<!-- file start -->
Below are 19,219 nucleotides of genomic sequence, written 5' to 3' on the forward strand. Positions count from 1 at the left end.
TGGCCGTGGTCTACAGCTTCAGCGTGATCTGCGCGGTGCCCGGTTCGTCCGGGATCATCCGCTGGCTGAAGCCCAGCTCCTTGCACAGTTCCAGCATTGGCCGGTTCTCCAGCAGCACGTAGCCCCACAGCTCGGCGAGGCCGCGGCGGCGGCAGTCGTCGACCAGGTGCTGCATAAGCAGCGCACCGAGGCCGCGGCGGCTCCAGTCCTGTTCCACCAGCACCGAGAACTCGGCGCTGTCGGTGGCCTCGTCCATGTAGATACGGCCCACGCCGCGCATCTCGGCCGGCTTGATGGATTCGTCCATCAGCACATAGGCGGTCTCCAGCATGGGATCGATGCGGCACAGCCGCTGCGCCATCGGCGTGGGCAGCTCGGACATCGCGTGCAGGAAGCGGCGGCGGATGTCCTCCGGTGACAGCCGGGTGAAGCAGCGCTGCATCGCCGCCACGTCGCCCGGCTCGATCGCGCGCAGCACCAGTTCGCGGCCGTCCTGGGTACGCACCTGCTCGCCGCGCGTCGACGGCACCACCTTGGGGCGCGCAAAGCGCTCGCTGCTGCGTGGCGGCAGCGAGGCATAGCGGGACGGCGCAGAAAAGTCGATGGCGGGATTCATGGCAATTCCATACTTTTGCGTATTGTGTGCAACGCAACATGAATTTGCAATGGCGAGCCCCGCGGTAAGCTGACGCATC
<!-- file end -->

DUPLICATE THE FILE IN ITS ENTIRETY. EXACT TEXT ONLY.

Below are 19,219 nucleotides of genomic sequence, written 5' to 3' on the forward strand. Positions count from 1 at the left end.
TGGCCGTGGTCTACAGCTTCAGCGTGATCTGCGCGGTGCCCGGTTCGTCCGGGATCATCCGCTGGCTGAAGCCCAGCTCCTTGCACAGTTCCAGCATTGGCCGGTTCTCCAGCAGCACGTAGCCCCACAGCTCGGCGAGGCCGCGGCGGCGGCAGTCGTCGACCAGGTGCTGCATAAGCAGCGCACCGAGGCCGCGGCGGCTCCAGTCCTGTTCCACCAGCACCGAGAACTCGGCGCTGTCGGTGGCCTCGTCCATGTAGATACGGCCCACGCCGCGCATCTCGGCCGGCTTGATGGATTCGTCCATCAGCACATAGGCGGTCTCCAGCATGGGATCGATGCGGCACAGCCGCTGCGCCATCGGCGTGGGCAGCTCGGACATCGCGTGCAGGAAGCGGCGGCGGATGTCCTCCGGTGACAGCCGGGTGAAGCAGCGCTGCATCGCCGCCACGTCGCCCGGCTCGATCGCGCGCAGCACCAGTTCGCGGCCGTCCTGGGTACGCACCTGCTCGCCGCGCGTCGACGGCACCACCTTGGGGCGCGCAAAGCGCTCGCTGCTGCGTGGCGGCAGCGAGGCATAGCGGGACGGCGCAGAAAAGTCGATGGCGGGATTCATGGCAATTCCATACTTTTGCGTATTGTGTGCAACGCAACATGAATTTGCAATGGCGAGCCCCGCGGTAAGCTGACGCATC